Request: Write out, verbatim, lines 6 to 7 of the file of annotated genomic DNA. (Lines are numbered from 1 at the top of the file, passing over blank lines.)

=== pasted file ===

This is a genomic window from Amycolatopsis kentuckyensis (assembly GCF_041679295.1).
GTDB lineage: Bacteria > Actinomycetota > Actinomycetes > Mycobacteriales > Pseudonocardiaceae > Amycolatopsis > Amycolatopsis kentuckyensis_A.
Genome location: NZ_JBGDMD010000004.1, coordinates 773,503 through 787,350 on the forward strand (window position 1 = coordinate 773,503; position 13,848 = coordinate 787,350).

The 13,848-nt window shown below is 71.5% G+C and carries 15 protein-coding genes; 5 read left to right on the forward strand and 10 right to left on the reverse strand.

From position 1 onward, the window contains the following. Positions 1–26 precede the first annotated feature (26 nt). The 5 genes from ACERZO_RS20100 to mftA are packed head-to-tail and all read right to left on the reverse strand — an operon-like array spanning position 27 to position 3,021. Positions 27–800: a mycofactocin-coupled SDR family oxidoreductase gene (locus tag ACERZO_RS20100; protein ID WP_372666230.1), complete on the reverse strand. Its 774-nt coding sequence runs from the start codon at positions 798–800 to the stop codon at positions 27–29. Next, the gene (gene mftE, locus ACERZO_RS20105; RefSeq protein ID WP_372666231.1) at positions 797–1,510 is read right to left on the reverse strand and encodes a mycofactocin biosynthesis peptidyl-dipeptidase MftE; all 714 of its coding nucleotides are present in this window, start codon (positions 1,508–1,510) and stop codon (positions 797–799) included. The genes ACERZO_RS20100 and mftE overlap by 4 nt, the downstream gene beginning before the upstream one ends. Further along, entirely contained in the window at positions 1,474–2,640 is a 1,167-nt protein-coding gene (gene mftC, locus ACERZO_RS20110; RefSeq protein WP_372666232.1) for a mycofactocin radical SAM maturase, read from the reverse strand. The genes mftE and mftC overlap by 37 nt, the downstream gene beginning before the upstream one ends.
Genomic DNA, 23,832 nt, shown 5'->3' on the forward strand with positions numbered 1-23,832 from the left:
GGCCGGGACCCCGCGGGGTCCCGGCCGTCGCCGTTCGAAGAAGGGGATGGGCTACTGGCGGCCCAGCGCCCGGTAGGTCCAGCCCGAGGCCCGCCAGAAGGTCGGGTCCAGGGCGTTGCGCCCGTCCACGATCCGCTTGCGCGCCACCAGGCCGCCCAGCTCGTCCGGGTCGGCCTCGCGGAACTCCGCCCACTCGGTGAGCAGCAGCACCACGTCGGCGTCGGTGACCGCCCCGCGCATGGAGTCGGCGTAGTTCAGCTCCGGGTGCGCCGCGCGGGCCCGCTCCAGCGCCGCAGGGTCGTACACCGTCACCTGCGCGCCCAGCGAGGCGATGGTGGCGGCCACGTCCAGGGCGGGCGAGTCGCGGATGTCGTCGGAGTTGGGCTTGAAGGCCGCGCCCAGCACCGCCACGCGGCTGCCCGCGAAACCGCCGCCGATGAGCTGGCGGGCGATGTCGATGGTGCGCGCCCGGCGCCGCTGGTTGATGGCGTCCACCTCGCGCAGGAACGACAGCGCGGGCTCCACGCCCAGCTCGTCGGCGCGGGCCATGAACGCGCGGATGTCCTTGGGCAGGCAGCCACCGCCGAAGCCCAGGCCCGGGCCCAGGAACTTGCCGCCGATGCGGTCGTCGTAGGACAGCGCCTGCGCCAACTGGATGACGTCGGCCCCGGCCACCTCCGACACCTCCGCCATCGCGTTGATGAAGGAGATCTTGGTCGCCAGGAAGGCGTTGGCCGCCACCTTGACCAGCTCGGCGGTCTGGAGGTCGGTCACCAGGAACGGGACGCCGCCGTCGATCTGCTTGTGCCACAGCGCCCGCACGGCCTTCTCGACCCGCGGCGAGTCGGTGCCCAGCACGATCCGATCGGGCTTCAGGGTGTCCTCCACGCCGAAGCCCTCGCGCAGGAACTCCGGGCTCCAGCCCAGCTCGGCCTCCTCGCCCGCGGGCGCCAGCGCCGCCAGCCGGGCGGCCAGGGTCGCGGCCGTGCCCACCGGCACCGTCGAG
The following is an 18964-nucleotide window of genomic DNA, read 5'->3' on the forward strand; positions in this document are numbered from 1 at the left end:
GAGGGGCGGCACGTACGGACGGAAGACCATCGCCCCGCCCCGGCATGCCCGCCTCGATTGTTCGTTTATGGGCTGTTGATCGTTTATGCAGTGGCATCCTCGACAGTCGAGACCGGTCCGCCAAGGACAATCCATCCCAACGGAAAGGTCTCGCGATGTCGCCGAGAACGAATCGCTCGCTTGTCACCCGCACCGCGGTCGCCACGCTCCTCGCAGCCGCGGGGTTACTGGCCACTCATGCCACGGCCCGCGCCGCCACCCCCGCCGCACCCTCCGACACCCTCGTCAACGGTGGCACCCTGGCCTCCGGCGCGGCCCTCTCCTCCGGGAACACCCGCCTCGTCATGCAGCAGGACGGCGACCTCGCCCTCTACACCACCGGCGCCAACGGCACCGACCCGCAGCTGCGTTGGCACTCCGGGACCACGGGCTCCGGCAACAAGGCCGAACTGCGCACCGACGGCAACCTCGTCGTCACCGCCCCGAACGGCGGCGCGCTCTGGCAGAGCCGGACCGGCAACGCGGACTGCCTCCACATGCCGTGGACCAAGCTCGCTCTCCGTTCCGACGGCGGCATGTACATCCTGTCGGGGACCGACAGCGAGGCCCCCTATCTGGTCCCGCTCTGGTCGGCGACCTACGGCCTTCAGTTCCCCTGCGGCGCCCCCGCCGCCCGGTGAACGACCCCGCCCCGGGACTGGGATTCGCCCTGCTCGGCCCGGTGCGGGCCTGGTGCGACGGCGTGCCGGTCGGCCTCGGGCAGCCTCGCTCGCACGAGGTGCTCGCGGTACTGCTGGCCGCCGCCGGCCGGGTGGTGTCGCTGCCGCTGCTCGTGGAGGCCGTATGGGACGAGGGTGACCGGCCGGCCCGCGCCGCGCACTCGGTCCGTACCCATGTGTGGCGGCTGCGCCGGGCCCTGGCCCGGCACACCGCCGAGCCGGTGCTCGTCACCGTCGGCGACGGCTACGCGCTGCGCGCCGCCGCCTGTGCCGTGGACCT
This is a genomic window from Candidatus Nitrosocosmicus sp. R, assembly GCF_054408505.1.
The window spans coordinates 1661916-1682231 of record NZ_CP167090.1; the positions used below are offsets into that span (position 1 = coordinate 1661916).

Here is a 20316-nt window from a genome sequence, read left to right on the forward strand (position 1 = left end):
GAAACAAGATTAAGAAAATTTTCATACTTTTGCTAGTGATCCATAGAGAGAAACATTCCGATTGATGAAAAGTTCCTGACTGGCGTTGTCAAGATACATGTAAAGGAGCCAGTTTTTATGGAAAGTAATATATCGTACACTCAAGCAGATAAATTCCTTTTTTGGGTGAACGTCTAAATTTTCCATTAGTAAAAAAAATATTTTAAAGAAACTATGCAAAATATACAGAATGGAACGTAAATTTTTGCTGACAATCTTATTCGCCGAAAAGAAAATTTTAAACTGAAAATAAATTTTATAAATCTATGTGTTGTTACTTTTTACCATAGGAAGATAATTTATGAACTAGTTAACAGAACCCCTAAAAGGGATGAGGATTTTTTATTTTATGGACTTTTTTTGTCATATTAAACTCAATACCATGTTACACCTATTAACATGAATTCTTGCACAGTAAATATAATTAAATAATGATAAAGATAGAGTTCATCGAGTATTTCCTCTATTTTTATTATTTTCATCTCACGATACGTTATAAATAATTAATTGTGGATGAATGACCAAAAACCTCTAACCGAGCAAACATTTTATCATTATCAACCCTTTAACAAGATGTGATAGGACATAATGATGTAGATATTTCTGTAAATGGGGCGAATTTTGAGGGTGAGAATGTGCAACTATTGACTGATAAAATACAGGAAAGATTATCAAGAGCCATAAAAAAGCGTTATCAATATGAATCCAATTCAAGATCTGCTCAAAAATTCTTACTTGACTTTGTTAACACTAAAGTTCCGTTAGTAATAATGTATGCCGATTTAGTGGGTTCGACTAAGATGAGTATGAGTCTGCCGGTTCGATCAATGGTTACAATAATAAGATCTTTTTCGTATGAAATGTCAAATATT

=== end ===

Genomic DNA, 23,832 nt, shown 5'->3' on the forward strand with positions numbered 1-23,832 from the left:
GGCCGGGACCCCGCGGGGTCCCGGCCGTCGCCGTTCGAAGAAGGGGATGGGCTACTGGCGGCCCAGCGCCCGGTAGGTCCAGCCCGAGGCCCGCCAGAAGGTCGGGTCCAGGGCGTTGCGCCCGTCCACGATCCGCTTGCGCGCCACCAGGCCGCCCAGCTCGTCCGGGTCGGCCTCGCGGAACTCCGCCCACTCGGTGAGCAGCAGCACCACGTCGGCGTCGGTGACCGCCCCGCGCATGGAGTCGGCGTAGTTCAGCTCCGGGTGCGCCGCGCGGGCCCGCTCCAGCGCCGCAGGGTCGTACACCGTCACCTGCGCGCCCAGCGAGGCGATGGTGGCGGCCACGTCCAGGGCGGGCGAGTCGCGGATGTCGTCGGAGTTGGGCTTGAAGGCCGCGCCCAGCACCGCCACGCGGCTGCCCGCGAAACCGCCGCCGATGAGCTGGCGGGCGATGTCGATGGTGCGCGCCCGGCGCCGCTGGTTGATGGCGTCCACCTCGCGCAGGAACGACAGCGCGGGCTCCACGCCCAGCTCGTCGGCGCGGGCCATGAACGCGCGGATGTCCTTGGGCAGGCAGCCACCGCCGAAGCCCAGGCCCGGGCCCAGGAACTTGCCGCCGATGCGGTCGTCGTAGGACAGCGCCTGCGCCAACTGGATGACGTCGGCCCCGGCCACCTCCGACACCTCCGCCATCGCGTTGATGAAGGAGATCTTGGTCGCCAGGAAGGCGTTGGCCGCCACCTTGACCAGCTCGGCGGTCTGGAGGTCGGTCACCAGGAACGGGACGCCGCCGTCGATCTGCTTGTGCCACAGCGCCCGCACGGCCTTCTCGACCCGCGGCGAGTCGGTGCCCAGCACGATCCGATCGGGCTTCAGGGTGTCCTCCACGCCGAAGCCCTCGCGCAGGAACTCCGGGCTCCAGCCCAGCTCGGCCTCCTCGCCCGCGGGCGCCAGCGCCGCCAGCCGGGCGGCCAGGGTCGCGGCCGTGCCCACCGGCACCGTCGAG